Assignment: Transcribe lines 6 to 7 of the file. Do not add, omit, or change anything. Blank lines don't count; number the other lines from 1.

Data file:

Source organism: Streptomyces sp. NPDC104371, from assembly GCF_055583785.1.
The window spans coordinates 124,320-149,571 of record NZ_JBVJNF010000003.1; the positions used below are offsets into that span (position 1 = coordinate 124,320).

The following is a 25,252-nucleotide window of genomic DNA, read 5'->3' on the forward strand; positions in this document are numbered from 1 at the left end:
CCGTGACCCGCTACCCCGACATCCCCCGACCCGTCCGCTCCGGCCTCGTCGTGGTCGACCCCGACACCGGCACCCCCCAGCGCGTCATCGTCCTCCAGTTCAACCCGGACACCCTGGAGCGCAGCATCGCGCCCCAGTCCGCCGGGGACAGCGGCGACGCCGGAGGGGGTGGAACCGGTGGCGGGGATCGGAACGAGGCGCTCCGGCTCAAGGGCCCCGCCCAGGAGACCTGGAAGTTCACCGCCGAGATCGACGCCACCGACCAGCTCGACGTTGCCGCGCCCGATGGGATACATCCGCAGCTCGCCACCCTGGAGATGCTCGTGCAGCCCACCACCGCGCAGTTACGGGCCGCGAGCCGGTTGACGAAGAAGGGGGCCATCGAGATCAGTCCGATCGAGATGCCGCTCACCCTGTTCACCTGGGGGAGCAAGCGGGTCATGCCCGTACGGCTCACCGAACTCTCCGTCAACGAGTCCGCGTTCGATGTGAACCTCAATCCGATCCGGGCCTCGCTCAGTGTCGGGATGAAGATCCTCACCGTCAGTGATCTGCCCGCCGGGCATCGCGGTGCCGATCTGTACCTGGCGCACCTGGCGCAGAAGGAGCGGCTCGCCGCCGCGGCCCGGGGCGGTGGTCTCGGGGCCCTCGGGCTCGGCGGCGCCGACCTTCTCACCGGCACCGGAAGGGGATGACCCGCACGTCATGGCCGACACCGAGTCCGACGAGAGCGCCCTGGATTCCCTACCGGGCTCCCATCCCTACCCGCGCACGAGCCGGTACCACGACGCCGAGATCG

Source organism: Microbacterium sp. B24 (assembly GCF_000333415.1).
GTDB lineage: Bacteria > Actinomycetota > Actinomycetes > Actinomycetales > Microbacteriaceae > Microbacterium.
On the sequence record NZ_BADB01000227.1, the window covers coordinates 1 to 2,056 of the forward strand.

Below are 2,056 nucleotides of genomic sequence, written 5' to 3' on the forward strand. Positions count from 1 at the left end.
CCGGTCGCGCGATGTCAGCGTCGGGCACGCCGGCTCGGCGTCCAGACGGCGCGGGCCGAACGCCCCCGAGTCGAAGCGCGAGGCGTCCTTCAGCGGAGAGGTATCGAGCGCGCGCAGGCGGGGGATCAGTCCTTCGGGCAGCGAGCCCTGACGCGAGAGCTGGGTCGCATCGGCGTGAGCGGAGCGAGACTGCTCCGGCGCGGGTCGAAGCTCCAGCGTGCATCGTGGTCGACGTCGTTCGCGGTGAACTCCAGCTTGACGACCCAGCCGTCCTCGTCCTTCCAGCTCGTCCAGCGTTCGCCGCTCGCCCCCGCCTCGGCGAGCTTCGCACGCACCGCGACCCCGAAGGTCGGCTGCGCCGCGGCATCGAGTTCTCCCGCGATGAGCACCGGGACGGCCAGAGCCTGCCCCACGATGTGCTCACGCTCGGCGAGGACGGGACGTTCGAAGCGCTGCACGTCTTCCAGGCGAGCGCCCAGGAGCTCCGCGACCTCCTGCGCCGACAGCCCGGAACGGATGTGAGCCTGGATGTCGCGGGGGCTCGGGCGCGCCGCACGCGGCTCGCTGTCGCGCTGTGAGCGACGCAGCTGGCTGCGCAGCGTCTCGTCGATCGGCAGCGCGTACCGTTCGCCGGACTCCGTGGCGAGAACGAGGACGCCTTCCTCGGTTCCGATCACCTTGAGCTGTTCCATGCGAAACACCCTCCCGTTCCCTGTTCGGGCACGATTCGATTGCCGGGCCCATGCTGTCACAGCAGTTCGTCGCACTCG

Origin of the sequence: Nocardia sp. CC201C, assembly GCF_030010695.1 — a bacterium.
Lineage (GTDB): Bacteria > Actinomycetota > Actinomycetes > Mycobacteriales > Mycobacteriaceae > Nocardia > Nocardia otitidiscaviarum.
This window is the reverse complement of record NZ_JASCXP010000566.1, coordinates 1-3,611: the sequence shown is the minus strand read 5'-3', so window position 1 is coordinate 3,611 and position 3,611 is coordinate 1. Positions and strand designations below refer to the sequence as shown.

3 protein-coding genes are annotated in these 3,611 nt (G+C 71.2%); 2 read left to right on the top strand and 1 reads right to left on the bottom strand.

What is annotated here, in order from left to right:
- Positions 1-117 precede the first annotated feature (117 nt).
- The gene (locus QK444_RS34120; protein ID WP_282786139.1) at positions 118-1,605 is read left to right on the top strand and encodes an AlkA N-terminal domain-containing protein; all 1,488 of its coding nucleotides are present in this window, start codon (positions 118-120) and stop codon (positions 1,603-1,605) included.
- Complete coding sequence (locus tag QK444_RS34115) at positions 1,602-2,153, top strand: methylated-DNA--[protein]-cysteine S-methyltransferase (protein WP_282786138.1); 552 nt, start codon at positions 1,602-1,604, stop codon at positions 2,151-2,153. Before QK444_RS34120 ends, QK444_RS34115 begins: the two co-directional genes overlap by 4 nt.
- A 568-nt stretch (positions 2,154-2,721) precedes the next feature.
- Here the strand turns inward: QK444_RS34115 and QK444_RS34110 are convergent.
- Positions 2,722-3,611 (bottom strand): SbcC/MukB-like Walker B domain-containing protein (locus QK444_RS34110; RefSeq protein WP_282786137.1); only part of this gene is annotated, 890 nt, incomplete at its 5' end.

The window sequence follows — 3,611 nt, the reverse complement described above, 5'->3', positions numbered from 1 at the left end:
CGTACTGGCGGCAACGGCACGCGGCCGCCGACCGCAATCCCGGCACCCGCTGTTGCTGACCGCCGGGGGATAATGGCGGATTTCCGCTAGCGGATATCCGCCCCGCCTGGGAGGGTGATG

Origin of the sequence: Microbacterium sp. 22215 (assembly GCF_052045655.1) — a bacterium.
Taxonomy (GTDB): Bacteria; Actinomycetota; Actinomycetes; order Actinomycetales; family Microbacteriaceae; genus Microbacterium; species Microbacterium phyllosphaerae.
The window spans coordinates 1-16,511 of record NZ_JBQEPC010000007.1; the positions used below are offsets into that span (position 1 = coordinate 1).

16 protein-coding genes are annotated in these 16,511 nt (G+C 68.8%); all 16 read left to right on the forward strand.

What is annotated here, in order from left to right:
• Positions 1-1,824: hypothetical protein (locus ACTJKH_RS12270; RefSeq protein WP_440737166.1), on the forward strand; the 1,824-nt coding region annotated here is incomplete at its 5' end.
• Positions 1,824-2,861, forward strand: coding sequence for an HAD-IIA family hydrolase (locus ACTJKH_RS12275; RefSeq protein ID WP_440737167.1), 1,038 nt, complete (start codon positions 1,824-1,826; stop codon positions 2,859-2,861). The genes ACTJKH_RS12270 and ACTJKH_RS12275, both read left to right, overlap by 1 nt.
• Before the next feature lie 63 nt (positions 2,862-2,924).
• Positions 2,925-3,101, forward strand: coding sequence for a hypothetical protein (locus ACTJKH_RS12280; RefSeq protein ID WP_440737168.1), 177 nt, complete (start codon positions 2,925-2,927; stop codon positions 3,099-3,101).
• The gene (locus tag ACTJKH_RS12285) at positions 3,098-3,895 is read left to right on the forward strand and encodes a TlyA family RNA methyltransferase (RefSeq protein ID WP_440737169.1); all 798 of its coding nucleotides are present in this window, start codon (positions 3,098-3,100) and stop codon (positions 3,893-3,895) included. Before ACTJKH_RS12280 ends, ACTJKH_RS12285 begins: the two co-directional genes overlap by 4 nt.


GTDB lineage: Bacteria > Actinomycetota > Actinomycetes > Actinomycetales > Microbacteriaceae > Microbacterium.
On the sequence record NZ_BADB01000227.1, the window covers coordinates 1 to 2,056 of the forward strand.